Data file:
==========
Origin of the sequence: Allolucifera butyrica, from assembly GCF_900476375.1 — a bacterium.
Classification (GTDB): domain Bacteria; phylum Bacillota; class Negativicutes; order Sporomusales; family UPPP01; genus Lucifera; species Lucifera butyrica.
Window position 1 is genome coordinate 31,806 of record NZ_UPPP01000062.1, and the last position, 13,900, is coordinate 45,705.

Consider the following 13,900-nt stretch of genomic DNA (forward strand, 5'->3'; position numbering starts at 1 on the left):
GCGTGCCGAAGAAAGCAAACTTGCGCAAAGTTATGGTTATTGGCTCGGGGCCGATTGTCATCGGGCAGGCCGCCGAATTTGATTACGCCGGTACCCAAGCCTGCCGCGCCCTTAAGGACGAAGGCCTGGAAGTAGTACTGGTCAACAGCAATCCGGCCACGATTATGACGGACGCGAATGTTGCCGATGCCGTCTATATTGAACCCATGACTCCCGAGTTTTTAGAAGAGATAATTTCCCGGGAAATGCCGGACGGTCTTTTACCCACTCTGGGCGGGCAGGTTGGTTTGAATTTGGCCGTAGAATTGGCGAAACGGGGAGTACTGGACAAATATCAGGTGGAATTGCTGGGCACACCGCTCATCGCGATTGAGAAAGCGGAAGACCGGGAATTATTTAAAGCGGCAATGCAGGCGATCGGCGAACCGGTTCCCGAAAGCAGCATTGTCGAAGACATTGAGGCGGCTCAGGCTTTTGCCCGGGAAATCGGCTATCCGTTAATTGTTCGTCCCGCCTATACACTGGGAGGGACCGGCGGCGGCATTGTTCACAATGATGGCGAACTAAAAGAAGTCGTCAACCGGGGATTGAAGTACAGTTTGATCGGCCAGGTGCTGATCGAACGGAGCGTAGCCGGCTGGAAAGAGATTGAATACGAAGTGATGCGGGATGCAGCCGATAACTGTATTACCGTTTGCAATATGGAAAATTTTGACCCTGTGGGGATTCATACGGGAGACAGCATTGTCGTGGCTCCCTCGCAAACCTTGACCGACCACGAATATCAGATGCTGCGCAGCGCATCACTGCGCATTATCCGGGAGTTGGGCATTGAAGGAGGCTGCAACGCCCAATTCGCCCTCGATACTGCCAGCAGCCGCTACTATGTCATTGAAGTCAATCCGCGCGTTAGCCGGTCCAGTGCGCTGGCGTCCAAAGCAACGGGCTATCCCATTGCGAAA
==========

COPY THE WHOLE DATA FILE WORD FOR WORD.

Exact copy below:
Origin of the sequence: Allolucifera butyrica, from assembly GCF_900476375.1 — a bacterium.
Classification (GTDB): domain Bacteria; phylum Bacillota; class Negativicutes; order Sporomusales; family UPPP01; genus Lucifera; species Lucifera butyrica.
Window position 1 is genome coordinate 31,806 of record NZ_UPPP01000062.1, and the last position, 13,900, is coordinate 45,705.

Consider the following 13,900-nt stretch of genomic DNA (forward strand, 5'->3'; position numbering starts at 1 on the left):
GCGTGCCGAAGAAAGCAAACTTGCGCAAAGTTATGGTTATTGGCTCGGGGCCGATTGTCATCGGGCAGGCCGCCGAATTTGATTACGCCGGTACCCAAGCCTGCCGCGCCCTTAAGGACGAAGGCCTGGAAGTAGTACTGGTCAACAGCAATCCGGCCACGATTATGACGGACGCGAATGTTGCCGATGCCGTCTATATTGAACCCATGACTCCCGAGTTTTTAGAAGAGATAATTTCCCGGGAAATGCCGGACGGTCTTTTACCCACTCTGGGCGGGCAGGTTGGTTTGAATTTGGCCGTAGAATTGGCGAAACGGGGAGTACTGGACAAATATCAGGTGGAATTGCTGGGCACACCGCTCATCGCGATTGAGAAAGCGGAAGACCGGGAATTATTTAAAGCGGCAATGCAGGCGATCGGCGAACCGGTTCCCGAAAGCAGCATTGTCGAAGACATTGAGGCGGCTCAGGCTTTTGCCCGGGAAATCGGCTATCCGTTAATTGTTCGTCCCGCCTATACACTGGGAGGGACCGGCGGCGGCATTGTTCACAATGATGGCGAACTAAAAGAAGTCGTCAACCGGGGATTGAAGTACAGTTTGATCGGCCAGGTGCTGATCGAACGGAGCGTAGCCGGCTGGAAAGAGATTGAATACGAAGTGATGCGGGATGCAGCCGATAACTGTATTACCGTTTGCAATATGGAAAATTTTGACCCTGTGGGGATTCATACGGGAGACAGCATTGTCGTGGCTCCCTCGCAAACCTTGACCGACCACGAATATCAGATGCTGCGCAGCGCATCACTGCGCATTATCCGGGAGTTGGGCATTGAAGGAGGCTGCAACGCCCAATTCGCCCTCGATACTGCCAGCAGCCGCTACTATGTCATTGAAGTCAATCCGCGCGTTAGCCGGTCCAGTGCGCTGGCGTCCAAAGCAACGGGCTATCCCATTGCGAAA